Tuesday 21 May 2019

Immigration has brought great benefits for business

'Migrant workers are arguably more important for multinationals than any other sector of the economy, and there can be little doubt that if the labour market was less open, inflows of foreign direct investment would have been lower in recent decades' (stock photo)
'Migrant workers are arguably more important for multinationals than any other sector of the economy, and there can be little doubt that if the labour market was less open, inflows of foreign direct investment would have been lower in recent decades' (stock photo)
Dan O'Brien

Dan O'Brien

The "global war for talent" and similar descriptions are the stuff of management literature cliché. But there is no doubt that having a big talent pool to fish in is important for employers.

It is particularly important for employers who service a diverse range of customers and clients internationally.

As corporate Ireland has become ever more globalised, it has sucked in talent from even the most distant parts of the planet with little historical connection to this island - the fastest growing non-Irish community in the country in the half-decade to Census 2016 was from Laos.

That small, land-locked, nominally communist country in an out-of-the-way part of South East Asia is not, as Mícheál Ó Muircheartaigh might say, a hurling stronghold.

Last year's census showed that Ireland, as of April 2016, was home to 187 different nationalities and had a foreign-born population (including a quarter of a million Irish nationals born abroad) of 17.3pc, one of the highest rates in the EU.

Because immigration into Ireland is still a relatively recent phenomenon, the bulk of the foreign-born population is of working age - they represent less than 10pc of the under-15 and over-65 population, but 25pc of 20-somethings and 40-somethings, and 28pc of 30-somethings.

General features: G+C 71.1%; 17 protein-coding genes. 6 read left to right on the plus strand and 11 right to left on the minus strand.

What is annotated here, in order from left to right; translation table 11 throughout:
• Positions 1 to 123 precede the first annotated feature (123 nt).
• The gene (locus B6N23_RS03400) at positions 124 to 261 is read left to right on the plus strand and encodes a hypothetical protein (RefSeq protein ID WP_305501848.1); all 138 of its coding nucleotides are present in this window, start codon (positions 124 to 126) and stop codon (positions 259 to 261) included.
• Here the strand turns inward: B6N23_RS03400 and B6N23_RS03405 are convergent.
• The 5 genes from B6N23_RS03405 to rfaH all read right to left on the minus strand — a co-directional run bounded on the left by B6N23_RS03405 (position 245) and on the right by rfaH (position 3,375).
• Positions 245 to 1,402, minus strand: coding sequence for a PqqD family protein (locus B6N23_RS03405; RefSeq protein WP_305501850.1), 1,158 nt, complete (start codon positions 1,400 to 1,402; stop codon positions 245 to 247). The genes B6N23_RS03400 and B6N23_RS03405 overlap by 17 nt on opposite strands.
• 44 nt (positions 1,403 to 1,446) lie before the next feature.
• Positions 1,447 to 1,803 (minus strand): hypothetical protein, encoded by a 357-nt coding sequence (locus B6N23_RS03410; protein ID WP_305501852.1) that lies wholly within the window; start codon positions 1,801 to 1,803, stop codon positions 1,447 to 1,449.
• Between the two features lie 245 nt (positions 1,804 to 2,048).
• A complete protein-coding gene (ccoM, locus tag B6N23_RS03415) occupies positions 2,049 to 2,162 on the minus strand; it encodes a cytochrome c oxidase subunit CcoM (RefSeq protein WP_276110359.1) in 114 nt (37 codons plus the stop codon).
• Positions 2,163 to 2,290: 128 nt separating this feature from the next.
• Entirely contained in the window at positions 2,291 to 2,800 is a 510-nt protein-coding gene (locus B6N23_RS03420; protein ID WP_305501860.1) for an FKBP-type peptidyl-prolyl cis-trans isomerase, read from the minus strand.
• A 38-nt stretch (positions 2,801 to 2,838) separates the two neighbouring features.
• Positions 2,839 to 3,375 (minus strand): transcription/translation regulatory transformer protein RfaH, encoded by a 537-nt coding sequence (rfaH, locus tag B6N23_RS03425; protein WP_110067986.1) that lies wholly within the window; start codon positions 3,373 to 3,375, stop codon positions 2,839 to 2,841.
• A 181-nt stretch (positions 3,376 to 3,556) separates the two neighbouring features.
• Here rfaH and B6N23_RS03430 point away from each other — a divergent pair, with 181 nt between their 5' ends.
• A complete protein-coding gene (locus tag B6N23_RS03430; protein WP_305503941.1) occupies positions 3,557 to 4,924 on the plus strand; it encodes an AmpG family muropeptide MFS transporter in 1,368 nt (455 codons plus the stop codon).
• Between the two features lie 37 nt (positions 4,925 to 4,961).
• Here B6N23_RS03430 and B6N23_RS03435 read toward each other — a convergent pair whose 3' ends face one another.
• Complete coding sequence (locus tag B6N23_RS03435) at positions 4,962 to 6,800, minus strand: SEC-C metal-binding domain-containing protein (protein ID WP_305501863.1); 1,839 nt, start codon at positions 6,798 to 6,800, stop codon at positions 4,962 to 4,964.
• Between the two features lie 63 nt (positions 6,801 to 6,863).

Click here to view full-size graphic
Click here to view full-size graphic

The Irish labour market is not only very open, those in it are very mobile - Ireland's inflows of people before the crash were not only higher than the UK's relatively, the migration rate was multiples of our neighbour's.

Migrant workers are arguably more important for multinationals than any other sector of the economy, and there can be little doubt that if the labour market was less open, inflows of foreign direct investment would have been lower in recent decades.

Most foreign firms opening a facility want to bring in at least some of their people from abroad, as work permit figures attest - so far this year Google has been issued with more visas than any other organisation.

While there have long been calls to educate and train Irish people better to fill vacancies in multinationals, some of the vacancies will always be jobs that require immigration, particularly those requiring mother-tongue levels of language skills and detailed country knowledge.

Immigrants contribute to Irish-owned businesses as well.

They become consumers, helping to boost domestic demand, and workers, who can fill skills gaps.

Mark Fielding, formerly of the business lobby group ISME, has remarked that "without immigration, many SMEs would be unable to survive".

So what are the big migration trends? Two sets of figures out in the past 10 days give lots of details.

Having experienced net outward migration during the recession, the latest figures show that the tide has well and truly turned. Last week the CSO estimated that net inflows of people reached 19,800 in the year to April 2017.